Truly realistic audio is something that is very hard to come by, even in this day and age. Despite surround sound and high fidelity, there's still one thing that breaks the immersion. The audio still sounds like it's coming from your headphone or speakers, not the position of the UI element or character in a film.
Fortunately, Microsoft thinks it has a solution to this problem. HoloLens development resulted in ‘Spatial Audio,' a set of technologies that program manager of 343 industries Clint Rutkas labels “ground breaking.”
How does Spatial Audio Work?
According to Rutkas, Spatial Audio maps how sound reaches the ear, as well as how head shape, ear contours, the inner and brain make sense of it. All of this data helps to determine the 3D source of the sound.
Audio is then placed individually for each ear depending on physical orientation. Rutkas likens it to ventriloquism, where the artist gives the impression that the voice is coming from a puppet via both audio and visuals. The technique creates what is essentially binaural audio – a concept you may be familiar with if you've ever watched ASMR or that hairdresser video on YouTube.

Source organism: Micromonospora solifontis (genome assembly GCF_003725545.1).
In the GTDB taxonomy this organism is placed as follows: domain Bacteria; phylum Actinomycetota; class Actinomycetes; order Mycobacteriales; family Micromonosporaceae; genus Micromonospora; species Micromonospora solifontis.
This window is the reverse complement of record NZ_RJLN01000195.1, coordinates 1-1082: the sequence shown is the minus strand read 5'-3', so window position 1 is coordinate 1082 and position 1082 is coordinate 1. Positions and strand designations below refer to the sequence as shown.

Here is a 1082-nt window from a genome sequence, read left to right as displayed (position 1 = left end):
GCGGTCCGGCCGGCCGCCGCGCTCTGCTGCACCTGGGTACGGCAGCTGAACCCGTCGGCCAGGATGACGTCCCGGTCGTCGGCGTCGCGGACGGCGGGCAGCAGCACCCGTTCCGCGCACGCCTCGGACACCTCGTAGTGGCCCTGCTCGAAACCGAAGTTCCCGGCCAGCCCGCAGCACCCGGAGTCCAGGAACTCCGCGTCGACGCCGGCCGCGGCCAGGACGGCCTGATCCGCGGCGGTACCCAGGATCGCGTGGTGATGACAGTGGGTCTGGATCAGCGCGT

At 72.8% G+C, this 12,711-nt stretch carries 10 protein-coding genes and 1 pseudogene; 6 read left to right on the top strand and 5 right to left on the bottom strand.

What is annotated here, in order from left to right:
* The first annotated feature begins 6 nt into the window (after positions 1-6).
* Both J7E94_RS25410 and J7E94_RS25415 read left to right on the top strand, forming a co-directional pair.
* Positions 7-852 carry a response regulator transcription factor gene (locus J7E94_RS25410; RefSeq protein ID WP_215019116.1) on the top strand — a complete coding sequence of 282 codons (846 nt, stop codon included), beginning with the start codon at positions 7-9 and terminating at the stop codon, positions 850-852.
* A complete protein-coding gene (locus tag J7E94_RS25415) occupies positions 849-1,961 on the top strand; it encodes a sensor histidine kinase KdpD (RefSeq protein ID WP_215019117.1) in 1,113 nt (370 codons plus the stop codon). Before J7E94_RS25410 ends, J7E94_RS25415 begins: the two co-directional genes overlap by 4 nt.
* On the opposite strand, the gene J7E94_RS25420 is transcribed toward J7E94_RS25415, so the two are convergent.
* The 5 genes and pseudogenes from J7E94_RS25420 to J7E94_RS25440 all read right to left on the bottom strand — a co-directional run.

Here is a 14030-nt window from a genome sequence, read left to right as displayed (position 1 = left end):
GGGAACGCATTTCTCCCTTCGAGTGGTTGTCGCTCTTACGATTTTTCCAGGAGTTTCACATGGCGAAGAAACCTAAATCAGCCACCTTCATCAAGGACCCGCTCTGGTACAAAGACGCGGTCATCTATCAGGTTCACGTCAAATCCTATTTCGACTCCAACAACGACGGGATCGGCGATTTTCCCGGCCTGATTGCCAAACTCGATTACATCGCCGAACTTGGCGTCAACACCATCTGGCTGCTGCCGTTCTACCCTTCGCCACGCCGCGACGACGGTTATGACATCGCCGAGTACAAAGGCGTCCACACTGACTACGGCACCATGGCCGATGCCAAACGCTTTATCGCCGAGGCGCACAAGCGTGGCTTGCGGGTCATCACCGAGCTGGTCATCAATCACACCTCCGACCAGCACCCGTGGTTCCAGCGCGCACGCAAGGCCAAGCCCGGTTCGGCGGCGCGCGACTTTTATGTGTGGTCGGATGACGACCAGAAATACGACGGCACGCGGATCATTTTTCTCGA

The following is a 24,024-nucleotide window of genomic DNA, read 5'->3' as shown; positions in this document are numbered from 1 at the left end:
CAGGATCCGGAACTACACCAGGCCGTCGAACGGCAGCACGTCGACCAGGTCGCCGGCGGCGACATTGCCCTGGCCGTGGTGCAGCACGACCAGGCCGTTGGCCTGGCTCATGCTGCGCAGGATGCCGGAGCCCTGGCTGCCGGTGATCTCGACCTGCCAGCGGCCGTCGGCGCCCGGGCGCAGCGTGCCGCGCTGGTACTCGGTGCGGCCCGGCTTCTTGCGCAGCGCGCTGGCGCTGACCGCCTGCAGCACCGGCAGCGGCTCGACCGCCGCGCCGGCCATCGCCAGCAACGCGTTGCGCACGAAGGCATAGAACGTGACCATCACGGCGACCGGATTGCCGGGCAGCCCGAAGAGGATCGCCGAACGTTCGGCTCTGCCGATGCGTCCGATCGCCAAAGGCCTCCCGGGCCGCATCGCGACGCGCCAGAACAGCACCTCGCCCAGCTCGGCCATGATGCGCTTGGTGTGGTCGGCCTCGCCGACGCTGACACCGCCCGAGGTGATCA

Applications in AR and Voice Chat
Of course, the most natural fit for this is Augmented Reality. Projects such as Fragments place characters in real space, and the new technologies will make it sound like it dialogue is actually coming from their mouth.
However, it could also have an impact outside of gaming. Microsoft is also testing application in voice chat. Voices come from separate physical locations, making it easier to tell who is saying what.
It doesn't take a genius to realize how this could be revolutionary for programs like Skype and Xbox Live chat. Businesses could have large, multi-user conversations without having to worry about talking over each other.
Rutkas also mentions use in movies, with accurate positioning of different sound sources and no need for surround sound. For music, Spatial Audio can emulate the feeling of a concert with the feeling large speakers in front of you.
If the technology takes off it could be an exciting time for the audio world. It's applications stretch across all kinds of media, and experiences like this may become commonplace five or ten years down the line.